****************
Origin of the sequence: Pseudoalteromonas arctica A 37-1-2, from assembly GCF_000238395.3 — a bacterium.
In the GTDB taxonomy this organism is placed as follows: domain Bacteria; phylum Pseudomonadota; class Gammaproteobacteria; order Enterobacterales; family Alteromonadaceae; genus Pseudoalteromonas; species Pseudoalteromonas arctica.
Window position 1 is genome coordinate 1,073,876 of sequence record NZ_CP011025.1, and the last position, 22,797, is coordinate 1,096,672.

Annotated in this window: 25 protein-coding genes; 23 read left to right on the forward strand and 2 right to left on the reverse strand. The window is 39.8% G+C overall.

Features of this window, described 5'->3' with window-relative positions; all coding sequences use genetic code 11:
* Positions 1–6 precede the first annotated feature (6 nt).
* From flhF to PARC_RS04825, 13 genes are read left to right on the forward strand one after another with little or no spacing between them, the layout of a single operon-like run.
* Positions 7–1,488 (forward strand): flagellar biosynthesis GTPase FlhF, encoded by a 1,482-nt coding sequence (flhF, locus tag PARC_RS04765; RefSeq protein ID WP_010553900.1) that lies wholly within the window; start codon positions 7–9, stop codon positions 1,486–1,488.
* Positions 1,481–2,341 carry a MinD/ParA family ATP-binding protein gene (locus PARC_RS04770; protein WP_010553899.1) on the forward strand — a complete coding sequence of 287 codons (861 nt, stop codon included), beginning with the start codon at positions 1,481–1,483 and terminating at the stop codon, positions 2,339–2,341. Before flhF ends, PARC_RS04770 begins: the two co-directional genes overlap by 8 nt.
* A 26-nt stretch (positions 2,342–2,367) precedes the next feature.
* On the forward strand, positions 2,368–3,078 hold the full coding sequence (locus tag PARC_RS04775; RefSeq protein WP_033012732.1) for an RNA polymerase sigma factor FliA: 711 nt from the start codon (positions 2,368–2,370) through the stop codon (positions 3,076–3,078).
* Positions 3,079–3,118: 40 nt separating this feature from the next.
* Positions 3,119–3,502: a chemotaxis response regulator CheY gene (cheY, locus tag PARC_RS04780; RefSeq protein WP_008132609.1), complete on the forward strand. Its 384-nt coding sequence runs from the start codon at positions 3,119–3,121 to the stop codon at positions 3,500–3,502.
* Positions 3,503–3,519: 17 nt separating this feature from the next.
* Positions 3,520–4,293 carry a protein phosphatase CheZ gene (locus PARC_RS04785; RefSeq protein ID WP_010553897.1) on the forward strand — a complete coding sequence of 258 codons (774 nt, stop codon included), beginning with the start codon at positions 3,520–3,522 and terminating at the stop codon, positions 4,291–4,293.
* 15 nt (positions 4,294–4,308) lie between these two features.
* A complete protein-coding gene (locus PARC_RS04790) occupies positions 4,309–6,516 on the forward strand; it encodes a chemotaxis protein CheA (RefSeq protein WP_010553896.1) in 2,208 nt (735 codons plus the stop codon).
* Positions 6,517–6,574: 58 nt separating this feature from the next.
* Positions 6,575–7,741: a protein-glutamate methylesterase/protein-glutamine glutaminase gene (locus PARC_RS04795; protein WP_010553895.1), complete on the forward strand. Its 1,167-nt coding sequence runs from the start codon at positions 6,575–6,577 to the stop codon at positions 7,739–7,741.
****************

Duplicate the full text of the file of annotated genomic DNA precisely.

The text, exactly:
Origin of the sequence: Pseudoalteromonas arctica A 37-1-2, from assembly GCF_000238395.3 — a bacterium.
In the GTDB taxonomy this organism is placed as follows: domain Bacteria; phylum Pseudomonadota; class Gammaproteobacteria; order Enterobacterales; family Alteromonadaceae; genus Pseudoalteromonas; species Pseudoalteromonas arctica.
Window position 1 is genome coordinate 1,073,876 of sequence record NZ_CP011025.1, and the last position, 22,797, is coordinate 1,096,672.

Annotated in this window: 25 protein-coding genes; 23 read left to right on the forward strand and 2 right to left on the reverse strand. The window is 39.8% G+C overall.

Features of this window, described 5'->3' with window-relative positions; all coding sequences use genetic code 11:
* Positions 1–6 precede the first annotated feature (6 nt).
* From flhF to PARC_RS04825, 13 genes are read left to right on the forward strand one after another with little or no spacing between them, the layout of a single operon-like run.
* Positions 7–1,488 (forward strand): flagellar biosynthesis GTPase FlhF, encoded by a 1,482-nt coding sequence (flhF, locus tag PARC_RS04765; RefSeq protein ID WP_010553900.1) that lies wholly within the window; start codon positions 7–9, stop codon positions 1,486–1,488.
* Positions 1,481–2,341 carry a MinD/ParA family ATP-binding protein gene (locus PARC_RS04770; protein WP_010553899.1) on the forward strand — a complete coding sequence of 287 codons (861 nt, stop codon included), beginning with the start codon at positions 1,481–1,483 and terminating at the stop codon, positions 2,339–2,341. Before flhF ends, PARC_RS04770 begins: the two co-directional genes overlap by 8 nt.
* A 26-nt stretch (positions 2,342–2,367) precedes the next feature.
* On the forward strand, positions 2,368–3,078 hold the full coding sequence (locus tag PARC_RS04775; RefSeq protein WP_033012732.1) for an RNA polymerase sigma factor FliA: 711 nt from the start codon (positions 2,368–2,370) through the stop codon (positions 3,076–3,078).
* Positions 3,079–3,118: 40 nt separating this feature from the next.
* Positions 3,119–3,502: a chemotaxis response regulator CheY gene (cheY, locus tag PARC_RS04780; RefSeq protein WP_008132609.1), complete on the forward strand. Its 384-nt coding sequence runs from the start codon at positions 3,119–3,121 to the stop codon at positions 3,500–3,502.
* Positions 3,503–3,519: 17 nt separating this feature from the next.
* Positions 3,520–4,293 carry a protein phosphatase CheZ gene (locus PARC_RS04785; RefSeq protein ID WP_010553897.1) on the forward strand — a complete coding sequence of 258 codons (774 nt, stop codon included), beginning with the start codon at positions 3,520–3,522 and terminating at the stop codon, positions 4,291–4,293.
* 15 nt (positions 4,294–4,308) lie between these two features.
* A complete protein-coding gene (locus PARC_RS04790) occupies positions 4,309–6,516 on the forward strand; it encodes a chemotaxis protein CheA (RefSeq protein WP_010553896.1) in 2,208 nt (735 codons plus the stop codon).
* Positions 6,517–6,574: 58 nt separating this feature from the next.
* Positions 6,575–7,741: a protein-glutamate methylesterase/protein-glutamine glutaminase gene (locus PARC_RS04795; protein WP_010553895.1), complete on the forward strand. Its 1,167-nt coding sequence runs from the start codon at positions 6,575–6,577 to the stop codon at positions 7,739–7,741.